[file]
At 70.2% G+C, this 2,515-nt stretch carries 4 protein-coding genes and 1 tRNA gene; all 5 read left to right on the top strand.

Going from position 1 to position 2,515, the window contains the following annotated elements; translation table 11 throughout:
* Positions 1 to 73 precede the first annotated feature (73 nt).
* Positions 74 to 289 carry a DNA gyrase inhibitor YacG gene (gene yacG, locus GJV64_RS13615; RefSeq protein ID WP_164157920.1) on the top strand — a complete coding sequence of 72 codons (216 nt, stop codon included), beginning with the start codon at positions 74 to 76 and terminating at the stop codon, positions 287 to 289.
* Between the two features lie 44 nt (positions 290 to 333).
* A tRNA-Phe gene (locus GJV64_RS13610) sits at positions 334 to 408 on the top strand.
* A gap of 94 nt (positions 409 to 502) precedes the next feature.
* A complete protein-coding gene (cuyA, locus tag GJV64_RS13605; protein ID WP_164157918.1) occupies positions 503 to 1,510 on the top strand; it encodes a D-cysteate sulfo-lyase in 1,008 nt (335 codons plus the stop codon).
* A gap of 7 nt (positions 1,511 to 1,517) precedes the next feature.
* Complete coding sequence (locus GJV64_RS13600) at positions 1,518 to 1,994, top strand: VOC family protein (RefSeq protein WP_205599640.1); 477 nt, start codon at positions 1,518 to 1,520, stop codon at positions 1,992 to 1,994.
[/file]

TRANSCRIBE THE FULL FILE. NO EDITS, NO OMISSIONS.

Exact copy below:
At 70.2% G+C, this 2,515-nt stretch carries 4 protein-coding genes and 1 tRNA gene; all 5 read left to right on the top strand.

Going from position 1 to position 2,515, the window contains the following annotated elements; translation table 11 throughout:
* Positions 1 to 73 precede the first annotated feature (73 nt).
* Positions 74 to 289 carry a DNA gyrase inhibitor YacG gene (gene yacG, locus GJV64_RS13615; RefSeq protein ID WP_164157920.1) on the top strand — a complete coding sequence of 72 codons (216 nt, stop codon included), beginning with the start codon at positions 74 to 76 and terminating at the stop codon, positions 287 to 289.
* Between the two features lie 44 nt (positions 290 to 333).
* A tRNA-Phe gene (locus GJV64_RS13610) sits at positions 334 to 408 on the top strand.
* A gap of 94 nt (positions 409 to 502) precedes the next feature.
* A complete protein-coding gene (cuyA, locus tag GJV64_RS13605; protein ID WP_164157918.1) occupies positions 503 to 1,510 on the top strand; it encodes a D-cysteate sulfo-lyase in 1,008 nt (335 codons plus the stop codon).
* A gap of 7 nt (positions 1,511 to 1,517) precedes the next feature.
* Complete coding sequence (locus GJV64_RS13600) at positions 1,518 to 1,994, top strand: VOC family protein (RefSeq protein WP_205599640.1); 477 nt, start codon at positions 1,518 to 1,520, stop codon at positions 1,992 to 1,994.